A third concerns religious beliefs and rituals, where one of the effects of embodied aspects of ritual seems to be to temporarily reduce uncertainty in religious beliefs. A current interest relates to whether this effect extends beyond descriptive beliefs about the properties of gods, souls, etc, to include normative beliefs about the right ways to behave. This has implications for ideas concerning "radicalization" and the cultural spread of extreme religious ideas.
Concerning the patterns and cultural transmission of social beliefs, there are two areas of particular interest. Commonsense and neuroscience. One (in collaboration with Chris Tennant) concerns how the evolved foundations and cultural constructions of beliefs have an impact on the ways commonsense and the media represent the findings and explanations offered by neuroscience. In a field where we are both the subject and object of thought, and where there are important social and political consequences at stake, understanding these impacts is particularly important.Conspiracy theories. A second (in collaboration with Adrian Bangerter and Martin W. Bauer) concerns how people use conspiracy theories to understand and explain threatening or otherwise anxiety-provoking situations. Conspiracy theories are often said to connect to cynicism and political disengagement, so understanding how and why they form and spread, has important implications for civil society. We have developed a view that suggests parallels between conspiracy theories and religious beliefs, and are using this to understand a variety of theories currently in circulation.
The third relates to specific ways of applying these approaches in order to support social change. Children’s water drinking habits. One area that I have been working on concerns how to support children in developing healthier dietary habits. In collaboration with Saadi Lahlou and Sabine Boesen-Mariani, I have been engaged in longitudinal field research to investigate the ways in which the family setting can act as a supportive niche for children to acquire sustainable habits of healthy water drinking. Teenage driving safety. Another area which is in development (with Chris Tennant, LSE) is to consider the ways in which safer car driving can be encouraged in young drivers as a result of specific interventions based on these theoretical ideas.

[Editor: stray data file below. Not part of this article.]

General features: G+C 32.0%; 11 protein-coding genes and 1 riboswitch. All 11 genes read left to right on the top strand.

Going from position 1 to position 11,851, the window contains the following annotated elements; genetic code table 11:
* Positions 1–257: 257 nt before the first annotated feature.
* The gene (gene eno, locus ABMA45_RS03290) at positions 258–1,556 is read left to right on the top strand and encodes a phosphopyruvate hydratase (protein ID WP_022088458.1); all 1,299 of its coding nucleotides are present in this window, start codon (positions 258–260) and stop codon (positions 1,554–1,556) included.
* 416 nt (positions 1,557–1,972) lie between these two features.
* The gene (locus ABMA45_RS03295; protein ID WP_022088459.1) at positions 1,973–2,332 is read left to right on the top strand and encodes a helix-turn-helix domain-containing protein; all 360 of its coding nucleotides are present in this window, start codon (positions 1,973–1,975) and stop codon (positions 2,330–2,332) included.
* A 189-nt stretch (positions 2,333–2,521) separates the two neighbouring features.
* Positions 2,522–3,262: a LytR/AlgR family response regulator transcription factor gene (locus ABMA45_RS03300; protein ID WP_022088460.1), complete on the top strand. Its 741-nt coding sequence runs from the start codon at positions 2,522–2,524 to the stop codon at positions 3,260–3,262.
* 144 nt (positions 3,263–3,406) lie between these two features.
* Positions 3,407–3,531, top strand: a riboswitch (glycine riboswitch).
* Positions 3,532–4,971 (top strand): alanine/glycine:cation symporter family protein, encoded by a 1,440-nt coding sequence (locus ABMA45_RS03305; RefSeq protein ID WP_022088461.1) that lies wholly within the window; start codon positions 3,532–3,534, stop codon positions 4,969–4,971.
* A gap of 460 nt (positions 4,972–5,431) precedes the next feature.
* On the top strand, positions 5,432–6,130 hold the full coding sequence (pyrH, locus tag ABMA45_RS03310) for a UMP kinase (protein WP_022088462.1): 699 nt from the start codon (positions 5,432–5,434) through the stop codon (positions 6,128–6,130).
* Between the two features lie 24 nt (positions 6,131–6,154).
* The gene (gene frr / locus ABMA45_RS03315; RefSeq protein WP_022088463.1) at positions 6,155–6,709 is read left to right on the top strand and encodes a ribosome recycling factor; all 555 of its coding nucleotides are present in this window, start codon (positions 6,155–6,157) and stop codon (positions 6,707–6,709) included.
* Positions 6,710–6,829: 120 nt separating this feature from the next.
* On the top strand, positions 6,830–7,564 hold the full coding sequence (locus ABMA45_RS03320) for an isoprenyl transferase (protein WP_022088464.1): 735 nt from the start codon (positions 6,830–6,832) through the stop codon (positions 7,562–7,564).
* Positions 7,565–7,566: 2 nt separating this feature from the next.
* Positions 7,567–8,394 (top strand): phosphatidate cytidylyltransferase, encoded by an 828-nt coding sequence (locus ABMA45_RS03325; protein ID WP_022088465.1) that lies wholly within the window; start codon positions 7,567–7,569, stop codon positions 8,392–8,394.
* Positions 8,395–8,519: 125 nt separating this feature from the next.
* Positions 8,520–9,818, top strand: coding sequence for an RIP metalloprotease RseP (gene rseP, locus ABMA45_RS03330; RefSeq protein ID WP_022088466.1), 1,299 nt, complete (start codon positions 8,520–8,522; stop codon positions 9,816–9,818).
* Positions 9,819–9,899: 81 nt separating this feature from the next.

LSE's emphasis on research-led teaching allows us to teach on topics in which we are actively researching. Our students are lively, critical and intelligent, making seminars enjoyable and interesting and challenging for teachers as well as students, and a place where new ideas can be explored in depth – so that we also have teaching-driven research.
I am the co-Director of the MSc in Social and Public Communication and also oversee the core course for that programme, the Social Psychology of Communication (PS429). Also at the graduate level, I organize Cognition and Culture (PS451), as well making teaching contributions to Contemporary Social and Cultural Psychology (PS400), Societal Psychology (PS443), and The Social Psychology of Health Communication (PS418). At the undergraduate level, I contribute to Self, Others and Society: Perspectives on Social and Applied Psychology (PS102).
PhD supervision is one of the major challenges and pleasures of being at the Department of Psychological and Behavioural Science (DPBS) Department. The topics on which I have supervised or currently supervise include evolution and essentialism in representations of social categories (e.g., gender and race) and status and hierarchies, power and the self, religious beliefs and counter-intuitiveness, the cultural transmission of extreme religious beliefs, contradictory beliefs concerning animals, the role of metaphor in cultural transmission.
I am also the Chief Examiner for the course, Elements of Social and Applied Psychology (MN2079), which is part of the undergraduate degree offered by the University of London International Programmes in Economics, Management, Finance and the Social Sciences (EMFSS). Connected to this role, I am the co-author of:
Stockdale, J. E., Franks, B. & C. M. Provencher (2013). Elements of Social and Applied Psychology. Subject Guide for the University of London International Programmes. London: University of London Press.
Dhesi, J., & Franks, B. (2015). Are humans evolved to stereotype?
Franks, B. (2015). How social is the evolved mind, and how could we know?
Franks, B., S. Lahlou & S. Boesen-Mariani (2015). Changing Children’s Water Drinking: a Longitudinal Field Experiment Assessing the Impact of Information, Affordances and Community
Franks, B., & Tennant, C. (2015). Representations of neuroscience in commonsense and mass media: Evolution, dualism and essentialism.